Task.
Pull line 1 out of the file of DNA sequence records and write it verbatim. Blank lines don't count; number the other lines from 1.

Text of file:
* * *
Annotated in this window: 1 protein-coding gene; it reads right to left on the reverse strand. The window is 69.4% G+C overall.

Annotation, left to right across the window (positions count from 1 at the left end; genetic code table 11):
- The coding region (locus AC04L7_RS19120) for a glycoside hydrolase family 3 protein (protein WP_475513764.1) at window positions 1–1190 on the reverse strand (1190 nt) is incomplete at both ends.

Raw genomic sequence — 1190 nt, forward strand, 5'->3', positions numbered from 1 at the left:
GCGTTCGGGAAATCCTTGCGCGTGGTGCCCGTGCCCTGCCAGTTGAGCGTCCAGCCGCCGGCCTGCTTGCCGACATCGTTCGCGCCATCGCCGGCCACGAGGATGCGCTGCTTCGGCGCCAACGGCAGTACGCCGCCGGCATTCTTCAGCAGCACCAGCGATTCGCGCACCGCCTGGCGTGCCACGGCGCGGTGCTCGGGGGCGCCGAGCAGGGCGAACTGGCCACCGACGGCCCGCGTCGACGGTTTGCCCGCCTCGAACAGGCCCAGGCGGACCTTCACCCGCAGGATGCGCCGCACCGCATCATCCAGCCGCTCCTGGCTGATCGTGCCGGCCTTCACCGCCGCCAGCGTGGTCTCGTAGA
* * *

Annotated in this window: 1 protein-coding gene; it reads right to left on the reverse strand. The window is 69.4% G+C overall.